Kimchi’s Growing Popularity
The Church of God brought back its popular Korean food festival this year, with the Hudson Valley Kimchi Festival 2018. The Church of God in New Windsor hosted the third installment of the festival on December 9. The festival brought the lovers of Korean fare together under one roof to enjoy all types of well-known Korean dishes. And of course, people partook in the festival’s main attraction—learning how to make kimchi.
It’s been a long-time Korean tradition to prepare kimchi before the cold winter sets in. Since the harvest was no longer a viable option in December, fermented food became the next best option. It is said that kimchi was created about 2,000 years ago, but there is no approximate date. However, over time, kimchi developed and evolved into what it is now—Korea’s most consumed side dish with 200 different recipes.
Kimchi festivals are a common occurrence in Korea. The festivals are a great way to bring the community together or to make food for those in need. Conversely, in the U.S., kimchi itself is just starting to catch on as a popular superfood. So American kimchi festivals are, for the most part, unheard of. This is, perhaps, the reason behind the Hudson Valley Kimchi Festival’s success—there’s nothing else like it.
Kimchi making sessions took place throughout the course of the day. Wearing aprons and festive Korean hats, participants learned how to mix cabbage together with red pepper paste and other ingredients to create the perfect blend of rich tastes that kimchi is so famous for.
Nevertheless, kimchi wasn’t the only food people got their hands on. Festivalgoers enjoyed Korean food to their hearts’ content. There was something for everybody; from Bulgogi (Korean BBQ beef) to LA Galbi (Korean BBQ Short Ribs) to all sorts of Korean pancakes. With more than 12 different food stations making food, attendees had the liberty to go and grab one dish after another all day long.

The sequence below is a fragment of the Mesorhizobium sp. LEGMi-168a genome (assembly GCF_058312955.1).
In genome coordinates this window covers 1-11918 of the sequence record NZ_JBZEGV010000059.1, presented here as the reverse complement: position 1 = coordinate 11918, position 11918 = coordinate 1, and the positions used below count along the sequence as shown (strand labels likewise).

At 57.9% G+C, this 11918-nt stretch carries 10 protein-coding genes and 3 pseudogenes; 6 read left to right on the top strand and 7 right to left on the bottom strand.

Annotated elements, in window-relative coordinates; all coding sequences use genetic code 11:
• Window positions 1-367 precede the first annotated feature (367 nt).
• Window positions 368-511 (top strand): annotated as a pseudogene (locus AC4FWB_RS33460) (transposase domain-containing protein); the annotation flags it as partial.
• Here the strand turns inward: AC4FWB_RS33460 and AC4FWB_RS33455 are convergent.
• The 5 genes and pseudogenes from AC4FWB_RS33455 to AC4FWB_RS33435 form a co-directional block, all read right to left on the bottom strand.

Meanwhile, there were traditional Korean games—these were especially a hit with the kids. Also, native Korean volunteers dressed up in traditional attire that would have been worn by the likes of kings, queens, governors and scholars. Families took photos with the Joseon Dynasty lookalikes in front of a scenic backdrop.
Church History Exhibit
Additionally, first-time visitors also had the opportunity to go through the church’s miniature Christian history exhibit. The Church of God was founded in South Korea, so it was natural to bring the festival and the church’s heritage together.
Many of those who went through the exhibit were surprised to learn that the Early Church deviated from the New Covenant established by Jesus Christ. Eventually the truth (the feasts of God) disappeared completely in the Dark Ages. As a result, Christians began keeping manmade customs that originated from paganism.
The exhibit went on to explain how many reformers appeared, but that only Ahnsahnghong was able to restore the truth of the Early Church. According to Bible prophecy, such an act could only be accomplished by Christ when He returns to the earth. For this reason, the World Mission Society Church of God believes that Ahnsahnghong is Christ.
Moreover, Christ Ahnsahnghong revealed the most important truth of the Bible—the existence of God the Mother. He taught that just as we have our earthly mothers who give birth to us, we also have our Heavenly Mother who gives us eternal life.
In the past, Korean mothers prepared kimchi for their families to have food during the long winters. This type of custom brought families and neighbors together year after year, with mothers being at the heart of the tradition. Similarly, the Church of God, with the love of Heavenly Mother at its core, hopes to share camaraderie with its neighbors and warm their hearts.